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Old 08-11-2015, 11:32 PM   #19
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U Haul will do the job for you, it will be done well and most likely at a very reasonable price.
Last harness work I had done by a U-Haul shop used very cheap crimp connectors that corroded in less than 2 years. Had to redo them myself. Insist they wrap all crimps with waterproof tape.
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Old 08-12-2015, 06:05 AM   #20
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Last harness work I had done by a U-Haul shop used very cheap crimp connectors that corroded in less than 2 years. ..
Quote:
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U Haul will do the job for you, it will be done well and most likely at a very reasonable price.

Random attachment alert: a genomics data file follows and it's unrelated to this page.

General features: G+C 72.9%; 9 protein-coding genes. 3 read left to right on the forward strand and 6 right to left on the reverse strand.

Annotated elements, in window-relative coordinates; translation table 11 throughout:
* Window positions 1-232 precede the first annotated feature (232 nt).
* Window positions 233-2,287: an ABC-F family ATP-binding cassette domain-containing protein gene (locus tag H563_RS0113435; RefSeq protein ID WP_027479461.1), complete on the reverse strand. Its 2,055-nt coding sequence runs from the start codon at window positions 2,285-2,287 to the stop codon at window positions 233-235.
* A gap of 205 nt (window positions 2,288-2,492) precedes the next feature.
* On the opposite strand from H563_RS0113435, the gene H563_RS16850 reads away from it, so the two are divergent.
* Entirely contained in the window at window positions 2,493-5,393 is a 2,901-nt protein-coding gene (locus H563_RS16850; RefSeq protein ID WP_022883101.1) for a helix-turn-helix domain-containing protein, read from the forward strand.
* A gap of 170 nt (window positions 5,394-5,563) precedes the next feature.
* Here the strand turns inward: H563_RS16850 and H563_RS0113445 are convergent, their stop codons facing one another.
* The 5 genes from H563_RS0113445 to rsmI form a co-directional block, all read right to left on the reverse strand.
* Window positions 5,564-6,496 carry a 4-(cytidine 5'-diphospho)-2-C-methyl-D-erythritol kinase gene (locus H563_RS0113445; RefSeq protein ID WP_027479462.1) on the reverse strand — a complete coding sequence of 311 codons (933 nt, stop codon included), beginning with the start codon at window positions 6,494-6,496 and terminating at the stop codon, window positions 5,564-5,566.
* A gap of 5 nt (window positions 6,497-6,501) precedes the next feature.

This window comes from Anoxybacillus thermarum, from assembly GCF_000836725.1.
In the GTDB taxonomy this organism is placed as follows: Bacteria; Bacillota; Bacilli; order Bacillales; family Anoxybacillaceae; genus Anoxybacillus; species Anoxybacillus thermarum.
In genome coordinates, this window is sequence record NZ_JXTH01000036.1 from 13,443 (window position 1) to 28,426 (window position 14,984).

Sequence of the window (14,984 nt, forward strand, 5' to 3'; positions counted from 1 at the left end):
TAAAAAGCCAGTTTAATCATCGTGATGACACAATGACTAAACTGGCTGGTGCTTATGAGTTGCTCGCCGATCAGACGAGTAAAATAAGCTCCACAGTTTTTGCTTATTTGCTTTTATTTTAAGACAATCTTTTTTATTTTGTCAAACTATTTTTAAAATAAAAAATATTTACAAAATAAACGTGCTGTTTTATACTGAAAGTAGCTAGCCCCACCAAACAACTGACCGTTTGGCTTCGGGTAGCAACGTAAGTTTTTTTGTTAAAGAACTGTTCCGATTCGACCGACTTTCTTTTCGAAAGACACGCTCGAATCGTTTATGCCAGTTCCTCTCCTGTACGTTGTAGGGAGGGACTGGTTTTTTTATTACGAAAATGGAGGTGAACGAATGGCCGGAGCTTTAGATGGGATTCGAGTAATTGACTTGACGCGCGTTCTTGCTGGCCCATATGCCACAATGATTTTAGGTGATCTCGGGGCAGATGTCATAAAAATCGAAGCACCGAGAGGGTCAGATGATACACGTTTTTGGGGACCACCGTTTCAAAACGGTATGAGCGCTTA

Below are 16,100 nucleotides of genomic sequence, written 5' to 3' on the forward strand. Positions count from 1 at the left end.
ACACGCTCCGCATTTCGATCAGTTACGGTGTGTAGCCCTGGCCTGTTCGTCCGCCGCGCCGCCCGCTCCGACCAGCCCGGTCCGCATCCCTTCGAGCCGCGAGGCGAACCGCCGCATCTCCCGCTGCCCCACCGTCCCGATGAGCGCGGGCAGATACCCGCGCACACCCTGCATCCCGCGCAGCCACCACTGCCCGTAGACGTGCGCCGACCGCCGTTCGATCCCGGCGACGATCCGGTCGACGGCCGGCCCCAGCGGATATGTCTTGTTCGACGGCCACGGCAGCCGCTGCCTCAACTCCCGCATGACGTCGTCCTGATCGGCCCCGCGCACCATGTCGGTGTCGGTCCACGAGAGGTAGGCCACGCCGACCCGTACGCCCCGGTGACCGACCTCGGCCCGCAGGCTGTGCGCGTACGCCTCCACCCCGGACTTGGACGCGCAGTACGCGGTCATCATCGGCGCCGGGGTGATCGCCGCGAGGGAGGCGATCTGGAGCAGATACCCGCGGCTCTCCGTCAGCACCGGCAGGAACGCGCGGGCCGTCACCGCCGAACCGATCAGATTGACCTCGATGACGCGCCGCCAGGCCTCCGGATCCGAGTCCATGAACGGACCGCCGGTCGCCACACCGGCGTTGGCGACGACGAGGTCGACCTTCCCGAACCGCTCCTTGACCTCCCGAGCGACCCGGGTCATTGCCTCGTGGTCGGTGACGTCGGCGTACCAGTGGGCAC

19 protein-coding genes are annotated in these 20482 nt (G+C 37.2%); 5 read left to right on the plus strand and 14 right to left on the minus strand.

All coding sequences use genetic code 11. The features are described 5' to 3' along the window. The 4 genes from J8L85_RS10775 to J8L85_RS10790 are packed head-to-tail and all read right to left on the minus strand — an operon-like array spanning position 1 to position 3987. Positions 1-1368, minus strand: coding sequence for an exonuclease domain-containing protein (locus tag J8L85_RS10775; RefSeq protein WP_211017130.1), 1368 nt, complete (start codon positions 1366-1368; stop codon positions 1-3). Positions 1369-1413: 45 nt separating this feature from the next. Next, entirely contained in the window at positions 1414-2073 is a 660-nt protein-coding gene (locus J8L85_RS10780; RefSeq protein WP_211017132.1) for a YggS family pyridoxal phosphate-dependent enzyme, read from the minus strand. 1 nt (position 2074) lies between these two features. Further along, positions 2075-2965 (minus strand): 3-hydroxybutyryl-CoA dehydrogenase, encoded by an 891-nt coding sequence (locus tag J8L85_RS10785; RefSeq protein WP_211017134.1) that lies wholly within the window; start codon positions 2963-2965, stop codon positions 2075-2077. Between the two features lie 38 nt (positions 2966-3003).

Regardless of what work you have done, the quality varies from shop to shop.
Thats why you should consider DIY if you have the knowledge and skills. And if you don't DIY, you should still have the knowledge of best practices (not cheapest or easiest) so you can see that the work is done right.

You should also research the shop, check BBB.org, etc. Many (most?) people have been happy with the work done by u-haul but there will always be some that take shortcuts or are even incompetent.
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Old 08-12-2015, 07:02 AM   #21
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Last harness work I had done by a U-Haul shop used very cheap crimp connectors that corroded in less than 2 years. Had to redo them myself. Insist they wrap all crimps with waterproof tape.
I recently saw a wiring job done by a Uhauyl shop that was a disaster. Instead of a plug in harness for the trailer lights they tapped into wires using Scotchlock connectors. Some of them under the vehicle and exposed to the weather.